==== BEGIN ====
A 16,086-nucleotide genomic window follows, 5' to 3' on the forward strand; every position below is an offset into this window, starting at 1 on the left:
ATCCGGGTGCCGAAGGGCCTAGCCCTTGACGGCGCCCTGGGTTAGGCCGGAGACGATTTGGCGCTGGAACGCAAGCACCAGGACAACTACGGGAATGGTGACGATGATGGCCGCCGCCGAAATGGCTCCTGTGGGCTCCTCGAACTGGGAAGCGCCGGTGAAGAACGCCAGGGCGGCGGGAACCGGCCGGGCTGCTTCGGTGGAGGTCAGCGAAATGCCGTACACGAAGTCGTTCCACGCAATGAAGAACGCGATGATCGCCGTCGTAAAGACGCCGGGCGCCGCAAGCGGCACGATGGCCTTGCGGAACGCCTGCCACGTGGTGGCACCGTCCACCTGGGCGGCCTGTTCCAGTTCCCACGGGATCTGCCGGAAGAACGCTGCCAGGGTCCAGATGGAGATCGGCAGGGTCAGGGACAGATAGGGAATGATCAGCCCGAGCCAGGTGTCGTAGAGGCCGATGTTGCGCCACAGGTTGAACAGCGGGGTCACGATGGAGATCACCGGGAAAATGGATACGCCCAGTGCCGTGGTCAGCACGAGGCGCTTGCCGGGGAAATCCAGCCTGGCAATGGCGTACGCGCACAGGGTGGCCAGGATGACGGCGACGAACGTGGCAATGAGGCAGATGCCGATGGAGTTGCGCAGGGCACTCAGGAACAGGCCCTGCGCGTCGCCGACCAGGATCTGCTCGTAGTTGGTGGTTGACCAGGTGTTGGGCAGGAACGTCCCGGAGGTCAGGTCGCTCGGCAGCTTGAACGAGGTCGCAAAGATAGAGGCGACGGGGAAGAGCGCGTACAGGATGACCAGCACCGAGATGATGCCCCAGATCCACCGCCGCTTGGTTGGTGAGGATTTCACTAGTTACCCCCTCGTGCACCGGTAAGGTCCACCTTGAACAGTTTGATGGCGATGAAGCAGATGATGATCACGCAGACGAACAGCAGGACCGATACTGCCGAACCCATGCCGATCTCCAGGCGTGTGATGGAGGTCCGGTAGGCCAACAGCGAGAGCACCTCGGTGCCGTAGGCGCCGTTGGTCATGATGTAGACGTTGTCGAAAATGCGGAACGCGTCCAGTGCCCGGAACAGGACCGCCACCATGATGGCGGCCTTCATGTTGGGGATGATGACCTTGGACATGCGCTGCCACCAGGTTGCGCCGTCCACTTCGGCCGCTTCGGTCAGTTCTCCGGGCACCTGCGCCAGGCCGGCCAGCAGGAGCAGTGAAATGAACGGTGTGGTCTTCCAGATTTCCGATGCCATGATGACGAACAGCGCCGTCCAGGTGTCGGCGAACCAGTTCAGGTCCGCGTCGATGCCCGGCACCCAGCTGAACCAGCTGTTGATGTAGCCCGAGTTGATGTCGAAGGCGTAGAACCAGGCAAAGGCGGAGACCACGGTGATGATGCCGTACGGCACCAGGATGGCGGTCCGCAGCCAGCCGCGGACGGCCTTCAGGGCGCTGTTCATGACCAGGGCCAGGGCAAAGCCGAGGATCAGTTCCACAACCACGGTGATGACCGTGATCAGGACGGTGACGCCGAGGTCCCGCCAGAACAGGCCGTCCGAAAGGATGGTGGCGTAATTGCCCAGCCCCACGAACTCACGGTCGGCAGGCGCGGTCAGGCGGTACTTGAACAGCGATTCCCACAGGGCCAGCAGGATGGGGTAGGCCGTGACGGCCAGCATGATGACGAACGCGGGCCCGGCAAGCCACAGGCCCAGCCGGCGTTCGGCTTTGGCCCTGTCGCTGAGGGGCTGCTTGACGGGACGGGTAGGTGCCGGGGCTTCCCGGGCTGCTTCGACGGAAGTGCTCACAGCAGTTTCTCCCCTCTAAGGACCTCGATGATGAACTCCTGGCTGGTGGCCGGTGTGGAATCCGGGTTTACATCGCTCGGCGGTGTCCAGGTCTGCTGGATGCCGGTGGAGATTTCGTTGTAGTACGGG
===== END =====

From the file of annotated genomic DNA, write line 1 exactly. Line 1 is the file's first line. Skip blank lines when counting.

A 16,086-nucleotide genomic window follows, 5' to 3' on the forward strand; every position below is an offset into this window, starting at 1 on the left: